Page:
In Brief

What’s top of the Democrats’ to-do list?

Donald Trump could face multiple investigations after Democrats formally take control of Congress

US lawmakers returned to Washington yesterday as the Democrats took control of Congress and a new generation of young, female and left-leaning politicians were sworn in.

The new Speaker of the House, Nancy Pelosi, made history as the first person to return to lead Congress in 50 years.

She wasted little time in stamping her authority on the role, immediately proposing legislation to bring the recent government shutdown to an end without releasing funds for President Donald Trump‘s proposed Mexico border wall.

The BBC's David Willis says the legislation would be dead on arrival in the Republican-held Senate, although moves to block any bills “would see the [party] left accountable for the federal hiatus”, says The Independent.

The partial shutdown has now lasted 13 days, affecting some 800,000 government workers.

It marks an ominous sign of things to come for Trump, who has enjoyed a relatively free ride from Congress up until this point but could face a raft of new investigations and subpoenas from the new Democratic-led House of Representatives.

Pelosi hinted at such by saying Trump will face a “different world” with stiffer oversight as Democrats take over the majority.

“He was used to serving with a Republican Congress, House and Senate that was a rubber stamp to him. That won't be the case,” she told USA Today. “Oversight of government by the Congress is our responsibility.”

The US national newspaper says the California Democrat “plans to confront Trump on many fronts, from investigating the deaths of immigrant children in US custody to demanding Trump’s tax returns and protecting special counsel Robert Mueller’s Russia probe.”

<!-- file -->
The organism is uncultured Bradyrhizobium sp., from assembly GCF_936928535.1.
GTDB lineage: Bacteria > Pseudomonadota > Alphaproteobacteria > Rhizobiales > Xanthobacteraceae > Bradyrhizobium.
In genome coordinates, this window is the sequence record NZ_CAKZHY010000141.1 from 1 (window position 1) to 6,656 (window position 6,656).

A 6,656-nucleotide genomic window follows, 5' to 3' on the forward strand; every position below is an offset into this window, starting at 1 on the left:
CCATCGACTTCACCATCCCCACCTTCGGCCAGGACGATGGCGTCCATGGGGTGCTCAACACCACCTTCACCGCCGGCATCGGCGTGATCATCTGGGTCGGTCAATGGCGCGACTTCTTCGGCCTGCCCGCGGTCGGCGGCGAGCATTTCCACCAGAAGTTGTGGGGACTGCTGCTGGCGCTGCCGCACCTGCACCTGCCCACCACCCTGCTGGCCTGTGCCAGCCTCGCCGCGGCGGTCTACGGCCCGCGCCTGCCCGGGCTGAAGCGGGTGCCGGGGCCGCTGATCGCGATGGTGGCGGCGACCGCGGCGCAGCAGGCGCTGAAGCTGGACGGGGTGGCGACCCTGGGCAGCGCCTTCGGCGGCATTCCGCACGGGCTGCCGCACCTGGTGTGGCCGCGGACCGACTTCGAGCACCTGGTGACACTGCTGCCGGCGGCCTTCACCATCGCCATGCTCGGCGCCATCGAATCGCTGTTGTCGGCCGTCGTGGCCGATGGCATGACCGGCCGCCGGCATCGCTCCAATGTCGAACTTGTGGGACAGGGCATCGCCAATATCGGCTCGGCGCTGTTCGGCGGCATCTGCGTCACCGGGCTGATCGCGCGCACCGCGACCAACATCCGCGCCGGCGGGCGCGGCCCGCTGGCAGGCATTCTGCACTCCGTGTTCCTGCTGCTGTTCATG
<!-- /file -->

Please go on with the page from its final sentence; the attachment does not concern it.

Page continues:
There are also plans to introduce a package of rule changes in Congress to encourage diversity, USA Today reports, such as allowing religious headscarves to be worn on the House floor, tougher ethics rules and tweaked legislative procedures that will make it easier to raise taxes.

Yet just one day into the new regime there are already areas of disagreement emerging among the Democrats. Despite calls from the left of her party to immediately move to oust Trump, Pelosi said the efforts to serve as a check on the president’s power do not, in the immediate future, extend to impeachment.

With Republicans for now still fairly united behind Trump, trying to reconcile the radical left and centrist wings of her party could prove Pelosi’s most difficult task.

“On one side, progressives ran on promises of impeaching Trump, abolishing Immigration and Customs Enforcement, raising the minimum wage and ‘Medicare-for-all’,” says CNN.

A Detroit Free Press op-ed co-authored by incoming firebrand Democratic Rashida Tlaib, said Congress does not need to wait for the outcome of Mueller's Russia probe “before moving forward now with an inquiry in the US House of Representatives on whether the president has committed impeachable ‘high crimes and misdemeanors’ against the state: abuse of power and abuse of the public trust.”

Fearful of alienating swing voters, “moderates, on the other hand, promised to prioritise small businesses, tweak the existing health care system, and work with Republicans and Trump when they can”, says CNN.

What is certain is that with the race for the 2020 Democratic nomination hotting up, both sides will be looking to position one of their own as the candidate who can ultimately beat Trump and reclaim the White House.

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